- Beekes, Robert S. P. (2010). "γρυπος". Etymological Dictionary of Greek. 1. Leiden and Boston: Brill. p. 289. ISBN 978-90-04-17420-7.
From the archaeological perspective, origin in Asia Minor (and the Near East: Elam) is very probable.
- 1 Samuel 4:4, 2 Samuel 6:2, 2 Samuel 22:11
- 1 Chronicles 13:6
- 2 Samuel 22:11
- Psalms 18:10
- De Vaux, Roland (tr. John McHugh), Ancient Israel: Its Life and Institutions (NY, McGraw-Hill, 1961)
- Wood, Alice (2008). Of Wings and Wheels: A synthetic study of the Biblical cherubim. Beihefte Zur Zeitschrift fur die Alttestamentliche Wissenschaft, Book 385. Walter de Gruyter. pp. 3–4. ISBN 978-3110205282.
- Genesis 3:24 (King James Version) at Bible Gateway.com
- Wood, Alice. Of Wings and Wheels: A Synthetic Study of the Biblical Cherubim. pp. 84–85.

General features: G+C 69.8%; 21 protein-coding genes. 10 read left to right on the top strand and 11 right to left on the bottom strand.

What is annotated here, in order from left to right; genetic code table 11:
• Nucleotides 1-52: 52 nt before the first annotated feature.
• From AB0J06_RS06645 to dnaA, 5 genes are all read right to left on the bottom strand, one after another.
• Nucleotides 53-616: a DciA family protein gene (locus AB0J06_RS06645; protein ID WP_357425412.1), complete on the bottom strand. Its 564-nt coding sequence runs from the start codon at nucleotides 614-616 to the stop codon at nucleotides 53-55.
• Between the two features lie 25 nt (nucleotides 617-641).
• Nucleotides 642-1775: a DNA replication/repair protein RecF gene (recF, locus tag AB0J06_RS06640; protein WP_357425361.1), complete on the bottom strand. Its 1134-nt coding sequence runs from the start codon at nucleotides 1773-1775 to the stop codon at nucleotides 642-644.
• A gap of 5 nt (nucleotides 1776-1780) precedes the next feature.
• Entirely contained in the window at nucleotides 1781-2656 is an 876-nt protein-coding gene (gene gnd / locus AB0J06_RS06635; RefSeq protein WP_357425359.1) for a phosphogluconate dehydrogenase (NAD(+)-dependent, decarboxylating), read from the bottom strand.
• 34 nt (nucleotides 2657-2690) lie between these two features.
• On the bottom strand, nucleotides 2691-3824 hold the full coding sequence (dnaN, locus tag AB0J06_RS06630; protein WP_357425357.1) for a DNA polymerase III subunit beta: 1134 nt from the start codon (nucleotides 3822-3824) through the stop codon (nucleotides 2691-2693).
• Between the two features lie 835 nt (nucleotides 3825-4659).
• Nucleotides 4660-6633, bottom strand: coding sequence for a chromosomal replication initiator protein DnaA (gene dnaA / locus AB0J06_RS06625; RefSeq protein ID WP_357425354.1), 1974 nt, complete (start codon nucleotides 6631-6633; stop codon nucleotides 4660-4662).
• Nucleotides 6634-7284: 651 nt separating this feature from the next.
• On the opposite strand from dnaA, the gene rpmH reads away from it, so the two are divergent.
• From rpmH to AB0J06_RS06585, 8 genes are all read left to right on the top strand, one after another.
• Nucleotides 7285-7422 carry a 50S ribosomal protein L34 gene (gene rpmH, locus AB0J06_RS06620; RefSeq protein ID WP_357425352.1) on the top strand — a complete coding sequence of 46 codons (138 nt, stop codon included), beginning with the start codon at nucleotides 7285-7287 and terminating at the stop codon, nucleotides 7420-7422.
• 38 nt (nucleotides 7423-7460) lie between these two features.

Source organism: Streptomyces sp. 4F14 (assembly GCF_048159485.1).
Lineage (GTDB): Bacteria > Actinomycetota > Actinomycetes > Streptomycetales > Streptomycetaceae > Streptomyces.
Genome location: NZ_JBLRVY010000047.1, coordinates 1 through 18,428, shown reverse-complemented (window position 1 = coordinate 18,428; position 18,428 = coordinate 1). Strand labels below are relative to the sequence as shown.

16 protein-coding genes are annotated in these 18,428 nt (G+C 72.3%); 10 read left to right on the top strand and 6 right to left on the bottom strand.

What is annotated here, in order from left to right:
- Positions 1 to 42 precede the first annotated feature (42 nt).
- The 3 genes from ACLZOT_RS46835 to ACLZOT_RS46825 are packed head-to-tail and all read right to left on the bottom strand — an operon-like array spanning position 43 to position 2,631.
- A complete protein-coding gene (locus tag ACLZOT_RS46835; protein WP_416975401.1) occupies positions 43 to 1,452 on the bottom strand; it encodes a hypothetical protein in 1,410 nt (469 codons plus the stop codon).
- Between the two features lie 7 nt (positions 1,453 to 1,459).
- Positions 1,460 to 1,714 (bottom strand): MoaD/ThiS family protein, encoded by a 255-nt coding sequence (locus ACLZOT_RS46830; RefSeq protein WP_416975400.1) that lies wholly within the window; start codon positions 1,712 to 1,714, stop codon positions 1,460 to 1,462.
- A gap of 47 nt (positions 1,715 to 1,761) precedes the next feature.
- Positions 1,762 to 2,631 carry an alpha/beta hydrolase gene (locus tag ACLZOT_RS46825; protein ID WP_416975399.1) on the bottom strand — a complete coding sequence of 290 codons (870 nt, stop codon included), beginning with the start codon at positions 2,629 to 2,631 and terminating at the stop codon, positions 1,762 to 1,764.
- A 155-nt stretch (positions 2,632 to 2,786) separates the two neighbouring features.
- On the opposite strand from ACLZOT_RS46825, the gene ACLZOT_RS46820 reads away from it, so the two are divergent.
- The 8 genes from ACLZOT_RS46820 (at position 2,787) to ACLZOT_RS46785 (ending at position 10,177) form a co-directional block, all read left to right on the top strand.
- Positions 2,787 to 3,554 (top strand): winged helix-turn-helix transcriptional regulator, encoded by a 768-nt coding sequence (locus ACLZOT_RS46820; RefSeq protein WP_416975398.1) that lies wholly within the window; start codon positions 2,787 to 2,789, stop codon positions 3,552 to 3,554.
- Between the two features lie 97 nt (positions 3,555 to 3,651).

- "1 Kings 6:23–6:35 KJV – And within the oracle he made two". Bible Gateway. Retrieved 2012-12-30.
- Wood, Alice. Of Wings and Wheels: A Synthetic Study of the Biblical Cherubim. p. 94.
- Wood, Alice. Of Wings and Wheels: A Synthetic Study of the Biblical Cherubim. p. 137.
- Yoma 54a: "it had painted Cherubim, as it is written."
- The Guide for the Perplexed III:45
- Berakhot 49b
- "Dionysius the Areopagite's Celestial Hierarchy", Chapter VII
- "Oxford Dictionaries: cherub". Oxford University Press. 2013.
- Peers, Glenn (2001). Subtle bodies: representing angels in Byzantium. Berkeley: University of California press. ISBN 978-0-520-22405-6.
- Moojan Momen Studies in Honor of the Late Hasan M. Balyuzi Kalimat Press 1988 ISBN 978-0-933-77072-0 page 83
- Colby, Frederick S (2008). Narrating Muhammad's Night Journey: Tracing the Development of the Ibn 'Abbas Ascension Discourse. State University of New York Press. p. 33. ISBN 978-0-7914-7518-8.